has become in some ways an afterthought, as it seems like it’s baked into everything even remotely mobile, rivalling the ubiquity of WiFi. Thus, it’s no surprise that, according to In-Stat
’s predictions, more than two billion Bluetooth-enabled devices will ship in 2013.
What’s more intriguing is where and how Bluetooth is evolving. “Classic” Bluetooth is still going strong, but Bluetooth 3.0 + High Speed (HS), Bluetooth 4.0, and Bluetooth 4.0 + HS are emerging
. As the press release points out, the various iterations of the Bluetooth standard are present in product categories that include (take a deep breath):
“...mobile phones, mono headsets, mobile and desktop PCs, USB adapters, aftermarket cards, printers and multifunction peripherals, mice and keyboards, video game consoles and controllers, handheld games, digital TVs, portable media players, camcorders, stereo headsets, speakers, remote controls, automotive, medical and industrial devices.”
Those categories cover devices in the PC, PC peripheral, communications, CE, automotive, medical, and industrial markets. By and large, the various versions Bluetooth of finding a foothold in their respective markets and applications, although BT 3.0 + HS is struggling somewhat; still, Bluetooth is penetrating new product categories, so count on seeing it in product specs even more than you already have.
Bluetooth-Enabled Device Shipments Expected to Exceed 2 Billion in 2013
SCOTTSDALE, Ariz., August 17, 2011 - Bluetooth wireless technology is a short-range wireless standard that enables a broad array of electronic devices to connect. The technology continues to evolve and expand, taking advantage of the desirable attributes it possesses: small-form factor radio, low power, low cost, built-in security, robustness, ease-of-use, and ad-hoc networking abilities. New In-Stat (www.in-stat.com) research is forecasting continued success, with expected Bluetooth-enabled device shipments to exceed 2 billion in 2013.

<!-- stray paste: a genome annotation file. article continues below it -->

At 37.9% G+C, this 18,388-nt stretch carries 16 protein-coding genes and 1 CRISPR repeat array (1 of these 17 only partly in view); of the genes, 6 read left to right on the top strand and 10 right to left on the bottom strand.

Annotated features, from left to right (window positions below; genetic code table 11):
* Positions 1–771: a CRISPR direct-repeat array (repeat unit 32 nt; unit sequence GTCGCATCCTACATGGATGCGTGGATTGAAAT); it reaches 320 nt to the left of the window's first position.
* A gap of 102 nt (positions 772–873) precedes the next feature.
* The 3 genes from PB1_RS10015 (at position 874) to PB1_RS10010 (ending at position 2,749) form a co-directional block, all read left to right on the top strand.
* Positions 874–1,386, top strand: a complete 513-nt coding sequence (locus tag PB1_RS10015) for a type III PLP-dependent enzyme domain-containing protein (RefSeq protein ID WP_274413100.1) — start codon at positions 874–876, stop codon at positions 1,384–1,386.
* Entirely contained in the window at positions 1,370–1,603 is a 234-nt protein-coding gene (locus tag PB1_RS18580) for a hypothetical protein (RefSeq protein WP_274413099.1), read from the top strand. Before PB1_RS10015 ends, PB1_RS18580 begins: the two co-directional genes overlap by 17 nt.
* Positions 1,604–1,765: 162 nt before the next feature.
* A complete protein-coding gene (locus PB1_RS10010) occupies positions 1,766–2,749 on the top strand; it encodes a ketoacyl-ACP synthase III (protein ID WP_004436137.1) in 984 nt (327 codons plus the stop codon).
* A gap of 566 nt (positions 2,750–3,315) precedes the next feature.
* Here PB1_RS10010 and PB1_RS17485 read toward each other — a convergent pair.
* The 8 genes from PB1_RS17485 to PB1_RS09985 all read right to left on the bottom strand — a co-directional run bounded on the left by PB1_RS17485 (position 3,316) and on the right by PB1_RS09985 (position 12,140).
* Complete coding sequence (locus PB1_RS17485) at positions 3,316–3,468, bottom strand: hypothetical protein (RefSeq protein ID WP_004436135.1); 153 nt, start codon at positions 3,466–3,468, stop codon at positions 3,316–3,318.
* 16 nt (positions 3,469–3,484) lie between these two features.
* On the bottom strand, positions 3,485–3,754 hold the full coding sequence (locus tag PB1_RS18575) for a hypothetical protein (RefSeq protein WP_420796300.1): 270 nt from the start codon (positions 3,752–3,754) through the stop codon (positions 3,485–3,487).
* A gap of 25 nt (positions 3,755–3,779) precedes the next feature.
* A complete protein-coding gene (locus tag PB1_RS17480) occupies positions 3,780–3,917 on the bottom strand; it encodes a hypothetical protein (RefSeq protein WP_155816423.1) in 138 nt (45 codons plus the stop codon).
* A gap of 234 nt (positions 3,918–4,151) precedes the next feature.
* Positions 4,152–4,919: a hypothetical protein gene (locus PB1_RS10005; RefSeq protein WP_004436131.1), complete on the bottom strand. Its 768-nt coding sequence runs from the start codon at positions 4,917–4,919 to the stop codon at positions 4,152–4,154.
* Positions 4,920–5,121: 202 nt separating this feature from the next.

“Bluetooth continues to gain design wins over a wide range of applications, with Bluetooth device shipments increasing by 23% between 2009 and 2010,” says Brian O’Rourke, Research Director. “Bluetooth has been bolstered in the past year by the emergence of two new standards. Bluetooth 3.0 + High Speed (HS) combines classic Bluetooth and Wi-Fi to transmit large data files and Bluetooth 4.0, which offers much lower power consumption than classic Bluetooth and targets medical and fitness devices, as well as PCs and mobile phones.”
Other details from the report include:
-Classic Bluetooth will remain the leading BT interface throughout the forecast period.
-Bluetooth 3.0 + High Speed is a software-only solution that allows Bluetooth and Wi-Fi to work together.
-Bluetooth 4.0 primarily targets new BT markets: medical, fitness, and security devices.
-Bluetooth 4.0 + High Speed option expected to hit the market in mobile phones by the end of 2011.
-Automotive BT now common option in mid-priced sedans.
Recent In-Stat research, Bluetooth 2011: Rapid Growth for Established Interface (#IN1104968MI), is a PowerPoint report which covers the worldwide market for Bluetooth technology. It includes:
-Unit shipment forecasts for Bluetooth-enabled devices by product category for four different Bluetooth standards (Classic BT, BT 3.0 + HS, BT 4.0, and BT 4.0 + HS) through 2015.
-Product categories include mobile phones, mono headsets, mobile and desktop PCs, USB adapters, aftermarket cards, printers and multifunction peripherals, mice and keyboards, video game consoles and controllers, handheld games, digital TVs, portable media players, camcorders, stereo headsets, speakers, remote controls, automotive, medical and industrial devices.
-Analysis of Bluetooth standards and integration.
-Review of competitive technologies.